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naturalplastic
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02 Nov 2011, 10:05 am

Someone posted about having trouble with fractions, and it reminded me of something Ive wondered about exponets. I was probably taugh the answer to this sometime in school but forgot.

Anyway:

What is ( X^N)^N ?

That is: what is x raised to the power of N ... itsself raised to the power of N?


Is it X^N+N? Or is X^NxN ? ( X^2N, or X^N^2 ?).

Do you add the exponets, or do you multiply the exonets in that situation?



Cornflake
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02 Nov 2011, 11:17 am

Look at it this way:
Temp=X^N
Answer=Temp^N

Evaluate expressions in parenthesis first.


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ruveyn
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02 Nov 2011, 11:17 am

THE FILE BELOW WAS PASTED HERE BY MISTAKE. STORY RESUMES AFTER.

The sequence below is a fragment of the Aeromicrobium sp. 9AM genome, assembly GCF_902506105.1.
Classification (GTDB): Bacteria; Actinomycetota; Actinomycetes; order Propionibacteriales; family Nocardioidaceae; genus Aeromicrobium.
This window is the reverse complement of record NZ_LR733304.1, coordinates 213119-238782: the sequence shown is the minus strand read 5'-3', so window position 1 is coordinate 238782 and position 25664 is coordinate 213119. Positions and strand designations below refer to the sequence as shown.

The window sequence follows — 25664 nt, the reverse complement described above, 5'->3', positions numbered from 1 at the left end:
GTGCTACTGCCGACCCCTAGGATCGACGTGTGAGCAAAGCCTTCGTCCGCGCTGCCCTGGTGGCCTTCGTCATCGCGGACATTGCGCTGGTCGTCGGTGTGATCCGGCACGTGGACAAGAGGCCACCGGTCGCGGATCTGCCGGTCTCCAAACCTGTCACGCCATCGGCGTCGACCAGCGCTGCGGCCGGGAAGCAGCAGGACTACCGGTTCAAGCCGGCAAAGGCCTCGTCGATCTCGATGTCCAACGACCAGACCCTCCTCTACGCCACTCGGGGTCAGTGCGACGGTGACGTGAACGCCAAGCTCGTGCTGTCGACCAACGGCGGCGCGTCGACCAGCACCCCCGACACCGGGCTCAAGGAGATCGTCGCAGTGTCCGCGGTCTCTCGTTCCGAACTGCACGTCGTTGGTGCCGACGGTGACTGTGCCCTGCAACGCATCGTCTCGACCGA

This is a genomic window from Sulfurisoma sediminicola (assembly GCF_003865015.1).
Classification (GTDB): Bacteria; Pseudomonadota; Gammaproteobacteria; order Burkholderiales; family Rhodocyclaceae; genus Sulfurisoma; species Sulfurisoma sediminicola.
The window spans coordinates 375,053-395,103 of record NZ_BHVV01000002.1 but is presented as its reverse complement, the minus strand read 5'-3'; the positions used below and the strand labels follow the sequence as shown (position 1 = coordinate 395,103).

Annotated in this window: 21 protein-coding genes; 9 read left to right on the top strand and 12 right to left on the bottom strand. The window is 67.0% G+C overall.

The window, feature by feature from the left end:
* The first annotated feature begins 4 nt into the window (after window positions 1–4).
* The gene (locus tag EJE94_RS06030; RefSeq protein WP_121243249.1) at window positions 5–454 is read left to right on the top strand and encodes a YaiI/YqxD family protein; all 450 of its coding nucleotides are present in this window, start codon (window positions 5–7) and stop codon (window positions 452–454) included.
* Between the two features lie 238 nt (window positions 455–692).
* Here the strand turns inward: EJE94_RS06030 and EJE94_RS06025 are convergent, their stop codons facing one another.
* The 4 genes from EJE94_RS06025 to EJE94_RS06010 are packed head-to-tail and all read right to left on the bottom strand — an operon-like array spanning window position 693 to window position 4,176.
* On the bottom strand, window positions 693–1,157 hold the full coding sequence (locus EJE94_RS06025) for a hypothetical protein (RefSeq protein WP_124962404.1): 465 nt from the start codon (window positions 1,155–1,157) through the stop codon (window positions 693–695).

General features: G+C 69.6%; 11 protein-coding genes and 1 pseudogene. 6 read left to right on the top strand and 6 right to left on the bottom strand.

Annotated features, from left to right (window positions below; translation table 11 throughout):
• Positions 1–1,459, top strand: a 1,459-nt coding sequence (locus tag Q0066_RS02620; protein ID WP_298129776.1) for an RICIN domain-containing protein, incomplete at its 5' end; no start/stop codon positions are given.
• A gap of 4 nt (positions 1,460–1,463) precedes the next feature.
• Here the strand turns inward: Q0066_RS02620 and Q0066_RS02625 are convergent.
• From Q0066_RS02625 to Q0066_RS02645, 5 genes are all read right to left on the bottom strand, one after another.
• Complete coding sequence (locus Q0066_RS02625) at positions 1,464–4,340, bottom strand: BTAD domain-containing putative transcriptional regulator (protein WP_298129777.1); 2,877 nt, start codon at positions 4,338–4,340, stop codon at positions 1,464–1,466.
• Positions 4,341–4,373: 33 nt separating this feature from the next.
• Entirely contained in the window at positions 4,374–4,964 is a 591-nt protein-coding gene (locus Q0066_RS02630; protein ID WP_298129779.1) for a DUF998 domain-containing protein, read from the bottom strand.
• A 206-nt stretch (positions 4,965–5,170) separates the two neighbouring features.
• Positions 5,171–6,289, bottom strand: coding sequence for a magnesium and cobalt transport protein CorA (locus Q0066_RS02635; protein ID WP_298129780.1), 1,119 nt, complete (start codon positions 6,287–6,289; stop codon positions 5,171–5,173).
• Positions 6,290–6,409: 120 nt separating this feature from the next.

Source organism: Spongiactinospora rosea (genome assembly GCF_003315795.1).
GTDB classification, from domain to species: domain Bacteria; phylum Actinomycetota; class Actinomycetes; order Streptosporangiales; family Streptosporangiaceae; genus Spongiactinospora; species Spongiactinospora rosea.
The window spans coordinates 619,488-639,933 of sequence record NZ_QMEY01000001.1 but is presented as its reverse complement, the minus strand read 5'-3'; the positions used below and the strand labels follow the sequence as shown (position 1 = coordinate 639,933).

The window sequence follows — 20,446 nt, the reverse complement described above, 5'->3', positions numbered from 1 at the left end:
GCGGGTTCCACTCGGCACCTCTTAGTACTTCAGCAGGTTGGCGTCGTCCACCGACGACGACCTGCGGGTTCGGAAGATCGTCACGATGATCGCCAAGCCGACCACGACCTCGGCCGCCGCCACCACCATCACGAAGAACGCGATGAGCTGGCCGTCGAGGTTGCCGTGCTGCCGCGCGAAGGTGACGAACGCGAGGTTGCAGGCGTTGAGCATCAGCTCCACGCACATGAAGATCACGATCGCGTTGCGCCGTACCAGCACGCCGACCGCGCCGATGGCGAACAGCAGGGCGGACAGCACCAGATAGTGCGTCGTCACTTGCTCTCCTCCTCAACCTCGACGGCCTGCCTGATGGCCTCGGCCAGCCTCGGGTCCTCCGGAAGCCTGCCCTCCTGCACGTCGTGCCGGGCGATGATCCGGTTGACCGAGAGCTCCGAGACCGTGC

naturalplastic wrote:
Someone posted about having trouble with fractions, and it reminded me of something Ive wondered about exponets. I was probably taugh the answer to this sometime in school but forgot.

Anyway:

What is ( X^N)^N ?

?


(a ^b)^c = (a ^ (b*c))

ruveyn



syntaxrandom
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02 Nov 2011, 3:52 pm

Let a be an arbitrary base and m and n be an arbitrary exponents, then

(a^n)^m = a^(n*m)
(a^n)*(a^m) = a^(n+m)
(a^n)*(a^-m) = a^(n-m)
a^(n/m) = msqrt(a^n)
a^(-n) = 1/a^n
a^m = m*ln(a)
a^0 = 1



Ancalagon
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02 Nov 2011, 9:26 pm

A good way to remember this is to look at an example of why it works.

x^2 = xx
x^3 = xxx

(x^3)^2 = (xxx)(xxx) = x^6 = x^(2*3) = x^(3+3)

(x^2)^3 = (xx)(xx)(xx) = x^6 = x^(3*2) = x^(2+2+2)

(x^2)(x^3) = (xx)(xxx) = x^5 = x^(2+3)

You start with a bunch of x's multiplied together, and you count them. If you multiply by another bunch of x's (maybe a different length), you make a longer string of x's, and counting them is the same as adding the two original numbers.

Taking something to a power means repeatedly multiplying the same thing. So you put a bunch of identical strings of x's together, and since multiplication is repeated addition and the exponents add (repeatedly in this case), it is the same as multiplying the exponents together.


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